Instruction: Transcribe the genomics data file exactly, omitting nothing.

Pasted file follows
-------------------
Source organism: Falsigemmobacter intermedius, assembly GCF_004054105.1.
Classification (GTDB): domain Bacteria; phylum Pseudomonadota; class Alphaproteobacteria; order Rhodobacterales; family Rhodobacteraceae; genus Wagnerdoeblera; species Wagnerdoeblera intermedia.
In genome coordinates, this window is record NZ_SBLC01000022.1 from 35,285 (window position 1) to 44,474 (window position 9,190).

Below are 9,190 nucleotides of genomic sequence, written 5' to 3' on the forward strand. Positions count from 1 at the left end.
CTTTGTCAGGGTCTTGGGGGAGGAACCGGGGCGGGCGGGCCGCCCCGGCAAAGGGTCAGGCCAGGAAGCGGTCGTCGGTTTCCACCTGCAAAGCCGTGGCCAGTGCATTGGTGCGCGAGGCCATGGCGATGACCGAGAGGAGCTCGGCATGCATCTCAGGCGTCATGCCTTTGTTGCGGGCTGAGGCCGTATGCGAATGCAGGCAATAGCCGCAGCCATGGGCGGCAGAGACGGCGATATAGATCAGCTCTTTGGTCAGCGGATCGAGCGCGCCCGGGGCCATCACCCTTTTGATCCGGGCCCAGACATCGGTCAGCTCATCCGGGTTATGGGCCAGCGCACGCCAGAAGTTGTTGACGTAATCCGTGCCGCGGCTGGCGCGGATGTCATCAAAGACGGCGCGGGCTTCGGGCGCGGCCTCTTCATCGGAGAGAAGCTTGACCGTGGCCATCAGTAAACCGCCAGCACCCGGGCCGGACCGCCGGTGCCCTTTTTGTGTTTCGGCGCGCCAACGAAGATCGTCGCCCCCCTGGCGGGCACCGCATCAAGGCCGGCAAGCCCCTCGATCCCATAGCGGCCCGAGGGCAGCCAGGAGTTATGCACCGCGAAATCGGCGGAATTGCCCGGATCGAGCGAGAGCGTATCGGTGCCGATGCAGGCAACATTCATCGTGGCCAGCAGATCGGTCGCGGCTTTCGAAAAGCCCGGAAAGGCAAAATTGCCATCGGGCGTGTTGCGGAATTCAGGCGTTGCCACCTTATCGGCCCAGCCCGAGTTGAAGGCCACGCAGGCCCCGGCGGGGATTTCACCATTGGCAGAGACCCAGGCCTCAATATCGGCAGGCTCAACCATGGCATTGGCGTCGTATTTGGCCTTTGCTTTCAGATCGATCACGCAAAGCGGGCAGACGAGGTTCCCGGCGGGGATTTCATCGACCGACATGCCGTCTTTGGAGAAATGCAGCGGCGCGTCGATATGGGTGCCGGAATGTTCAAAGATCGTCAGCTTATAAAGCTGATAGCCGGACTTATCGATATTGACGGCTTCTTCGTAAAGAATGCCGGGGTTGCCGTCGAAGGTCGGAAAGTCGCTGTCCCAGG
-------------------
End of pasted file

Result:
Source organism: Falsigemmobacter intermedius, assembly GCF_004054105.1.
Classification (GTDB): domain Bacteria; phylum Pseudomonadota; class Alphaproteobacteria; order Rhodobacterales; family Rhodobacteraceae; genus Wagnerdoeblera; species Wagnerdoeblera intermedia.
In genome coordinates, this window is record NZ_SBLC01000022.1 from 35,285 (window position 1) to 44,474 (window position 9,190).

Below are 9,190 nucleotides of genomic sequence, written 5' to 3' on the forward strand. Positions count from 1 at the left end.
CTTTGTCAGGGTCTTGGGGGAGGAACCGGGGCGGGCGGGCCGCCCCGGCAAAGGGTCAGGCCAGGAAGCGGTCGTCGGTTTCCACCTGCAAAGCCGTGGCCAGTGCATTGGTGCGCGAGGCCATGGCGATGACCGAGAGGAGCTCGGCATGCATCTCAGGCGTCATGCCTTTGTTGCGGGCTGAGGCCGTATGCGAATGCAGGCAATAGCCGCAGCCATGGGCGGCAGAGACGGCGATATAGATCAGCTCTTTGGTCAGCGGATCGAGCGCGCCCGGGGCCATCACCCTTTTGATCCGGGCCCAGACATCGGTCAGCTCATCCGGGTTATGGGCCAGCGCACGCCAGAAGTTGTTGACGTAATCCGTGCCGCGGCTGGCGCGGATGTCATCAAAGACGGCGCGGGCTTCGGGCGCGGCCTCTTCATCGGAGAGAAGCTTGACCGTGGCCATCAGTAAACCGCCAGCACCCGGGCCGGACCGCCGGTGCCCTTTTTGTGTTTCGGCGCGCCAACGAAGATCGTCGCCCCCCTGGCGGGCACCGCATCAAGGCCGGCAAGCCCCTCGATCCCATAGCGGCCCGAGGGCAGCCAGGAGTTATGCACCGCGAAATCGGCGGAATTGCCCGGATCGAGCGAGAGCGTATCGGTGCCGATGCAGGCAACATTCATCGTGGCCAGCAGATCGGTCGCGGCTTTCGAAAAGCCCGGAAAGGCAAAATTGCCATCGGGCGTGTTGCGGAATTCAGGCGTTGCCACCTTATCGGCCCAGCCCGAGTTGAAGGCCACGCAGGCCCCGGCGGGGATTTCACCATTGGCAGAGACCCAGGCCTCAATATCGGCAGGCTCAACCATGGCATTGGCGTCGTATTTGGCCTTTGCTTTCAGATCGATCACGCAAAGCGGGCAGACGAGGTTCCCGGCGGGGATTTCATCGACCGACATGCCGTCTTTGGAGAAATGCAGCGGCGCGTCGATATGGGTGCCGGAATGTTCAAAGATCGTCAGCTTATAAAGCTGATAGCCGGACTTATCGATATTGACGGCTTCTTCGTAAAGAATGCCGGGGTTGCCGTCGAAGGTCGGAAAGTCGCTGTCCCAGG